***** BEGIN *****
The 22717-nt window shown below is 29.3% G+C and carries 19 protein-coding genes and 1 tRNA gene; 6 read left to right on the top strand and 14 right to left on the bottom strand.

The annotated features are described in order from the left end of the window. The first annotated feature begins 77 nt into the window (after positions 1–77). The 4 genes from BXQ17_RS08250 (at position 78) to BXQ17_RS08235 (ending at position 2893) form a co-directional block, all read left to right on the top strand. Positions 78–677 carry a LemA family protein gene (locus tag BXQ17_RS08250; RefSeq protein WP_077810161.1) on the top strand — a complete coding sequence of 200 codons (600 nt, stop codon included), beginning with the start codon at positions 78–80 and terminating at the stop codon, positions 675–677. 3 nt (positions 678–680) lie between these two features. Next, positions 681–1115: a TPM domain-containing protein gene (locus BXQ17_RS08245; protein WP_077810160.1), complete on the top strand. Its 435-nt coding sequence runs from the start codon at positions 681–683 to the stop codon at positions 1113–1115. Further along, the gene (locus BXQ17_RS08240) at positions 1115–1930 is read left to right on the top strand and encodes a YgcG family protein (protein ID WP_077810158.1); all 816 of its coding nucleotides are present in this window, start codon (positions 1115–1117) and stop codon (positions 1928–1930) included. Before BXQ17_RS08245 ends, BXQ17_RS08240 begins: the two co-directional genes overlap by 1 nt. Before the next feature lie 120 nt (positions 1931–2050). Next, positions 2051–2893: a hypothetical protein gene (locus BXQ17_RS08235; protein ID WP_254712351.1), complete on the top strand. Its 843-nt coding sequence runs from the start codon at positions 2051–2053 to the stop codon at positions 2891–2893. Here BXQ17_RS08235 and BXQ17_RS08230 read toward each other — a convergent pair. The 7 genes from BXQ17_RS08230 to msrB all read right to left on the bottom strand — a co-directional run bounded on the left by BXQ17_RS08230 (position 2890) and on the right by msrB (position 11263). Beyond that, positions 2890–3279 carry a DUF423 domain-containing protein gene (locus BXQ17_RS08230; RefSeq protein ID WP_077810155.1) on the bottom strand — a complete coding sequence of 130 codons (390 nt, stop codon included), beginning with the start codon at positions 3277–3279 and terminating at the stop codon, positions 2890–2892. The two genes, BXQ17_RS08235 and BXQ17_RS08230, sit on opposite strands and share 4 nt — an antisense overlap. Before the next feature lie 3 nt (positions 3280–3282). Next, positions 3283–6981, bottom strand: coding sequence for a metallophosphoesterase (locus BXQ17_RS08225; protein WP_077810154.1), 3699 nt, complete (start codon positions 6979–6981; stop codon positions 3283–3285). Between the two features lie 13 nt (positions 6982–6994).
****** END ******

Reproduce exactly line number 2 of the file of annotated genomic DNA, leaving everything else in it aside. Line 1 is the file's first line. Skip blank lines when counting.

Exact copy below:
The annotated features are described in order from the left end of the window. The first annotated feature begins 77 nt into the window (after positions 1–77). The 4 genes from BXQ17_RS08250 (at position 78) to BXQ17_RS08235 (ending at position 2893) form a co-directional block, all read left to right on the top strand. Positions 78–677 carry a LemA family protein gene (locus tag BXQ17_RS08250; RefSeq protein WP_077810161.1) on the top strand — a complete coding sequence of 200 codons (600 nt, stop codon included), beginning with the start codon at positions 78–80 and terminating at the stop codon, positions 675–677. 3 nt (positions 678–680) lie between these two features. Next, positions 681–1115: a TPM domain-containing protein gene (locus BXQ17_RS08245; protein WP_077810160.1), complete on the top strand. Its 435-nt coding sequence runs from the start codon at positions 681–683 to the stop codon at positions 1113–1115. Further along, the gene (locus BXQ17_RS08240) at positions 1115–1930 is read left to right on the top strand and encodes a YgcG family protein (protein ID WP_077810158.1); all 816 of its coding nucleotides are present in this window, start codon (positions 1115–1117) and stop codon (positions 1928–1930) included. Before BXQ17_RS08245 ends, BXQ17_RS08240 begins: the two co-directional genes overlap by 1 nt. Before the next feature lie 120 nt (positions 1931–2050). Next, positions 2051–2893: a hypothetical protein gene (locus BXQ17_RS08235; protein ID WP_254712351.1), complete on the top strand. Its 843-nt coding sequence runs from the start codon at positions 2051–2053 to the stop codon at positions 2891–2893. Here BXQ17_RS08235 and BXQ17_RS08230 read toward each other — a convergent pair. The 7 genes from BXQ17_RS08230 to msrB all read right to left on the bottom strand — a co-directional run bounded on the left by BXQ17_RS08230 (position 2890) and on the right by msrB (position 11263). Beyond that, positions 2890–3279 carry a DUF423 domain-containing protein gene (locus BXQ17_RS08230; RefSeq protein ID WP_077810155.1) on the bottom strand — a complete coding sequence of 130 codons (390 nt, stop codon included), beginning with the start codon at positions 3277–3279 and terminating at the stop codon, positions 2890–2892. The two genes, BXQ17_RS08235 and BXQ17_RS08230, sit on opposite strands and share 4 nt — an antisense overlap. Before the next feature lie 3 nt (positions 3280–3282). Next, positions 3283–6981, bottom strand: coding sequence for a metallophosphoesterase (locus BXQ17_RS08225; protein WP_077810154.1), 3699 nt, complete (start codon positions 6979–6981; stop codon positions 3283–3285). Between the two features lie 13 nt (positions 6982–6994).